As an old friend both of Roosevelt's Secretary of State John Hay and of the French engineer and Panamanian advocate Philippe Bunau-Varilla, Bigelow played a key part in securing U.S. rights to build a canal in Panama. When the province of Panama declared independence from Colombia, the U.S. Navy was conveniently on the scene to ensure the success of their revolution. In this personal letter to Bigelow written from the White House when the canal project was just getting underway, Roosevelt disavows his own or Hay's involvement in pre-authorizing any of Bunau-Varilla's efforts on behalf of the rebellion, but expresses admiration for the latter's sagacity in making an accurate "guess" as to his administration's sympathies.
Bigelow wrote to Clemens on more than one occasion and most likely enjoyed his political opinions as much as his wit. (Bigelow had warned the American humorist to keep his guard up or the Democrats might run him for president when he wasn't looking.) Here Clemens writes to Bigelow acknowledging the condolences that Bigelow sent shortly after the death of Clemens' daughter Jean: "It is lovely of you – & like you – dear first Citizen, to remember the friend in trouble & say the good kind word. ... In some future day I shall ring at your door at 1 o'clock – without previous notice – & claim refreshment, by authority of the privilege you have granted me." Unfortunately the future meeting never took place: Clemens, who never recovered from his grief, died less than four months later.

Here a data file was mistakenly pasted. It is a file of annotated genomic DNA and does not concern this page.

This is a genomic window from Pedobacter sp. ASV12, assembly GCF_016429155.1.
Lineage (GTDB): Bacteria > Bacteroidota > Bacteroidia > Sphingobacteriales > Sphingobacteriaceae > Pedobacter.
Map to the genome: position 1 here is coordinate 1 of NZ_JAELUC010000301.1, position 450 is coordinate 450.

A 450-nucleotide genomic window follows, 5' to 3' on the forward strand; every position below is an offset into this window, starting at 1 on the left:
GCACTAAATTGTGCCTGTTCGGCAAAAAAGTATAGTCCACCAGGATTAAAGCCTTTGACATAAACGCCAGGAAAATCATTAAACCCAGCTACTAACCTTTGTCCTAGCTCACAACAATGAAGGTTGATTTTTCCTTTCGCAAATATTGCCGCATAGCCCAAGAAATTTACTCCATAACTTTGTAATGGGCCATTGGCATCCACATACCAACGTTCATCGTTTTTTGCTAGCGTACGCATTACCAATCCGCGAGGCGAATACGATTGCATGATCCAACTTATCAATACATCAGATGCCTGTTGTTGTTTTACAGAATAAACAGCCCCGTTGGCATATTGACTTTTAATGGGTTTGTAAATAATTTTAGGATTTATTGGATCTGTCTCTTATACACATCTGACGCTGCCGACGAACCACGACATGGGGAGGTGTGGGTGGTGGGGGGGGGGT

In connection with his work on the establishment of the New York Public Library, Bigelow commissioned the artist Herbert Adams to create one of several sculptures of the poet and editor William Cullen Bryant (who had also been Bigelow's business partner, friend, and mentor). Adams was a renowned sculptor; his work can now be found adorning not only the New York City Public Library and Bryant Park behind it but the Library of Congress. He frequently asked Bigelow's opinion of his Bryant piece. This letter is written at the conclusion of the project. Adams says, "One of the privileges that the work has brought me, and one that I shall always remember with great pleasure, is that of meeting Mr. Bigelow."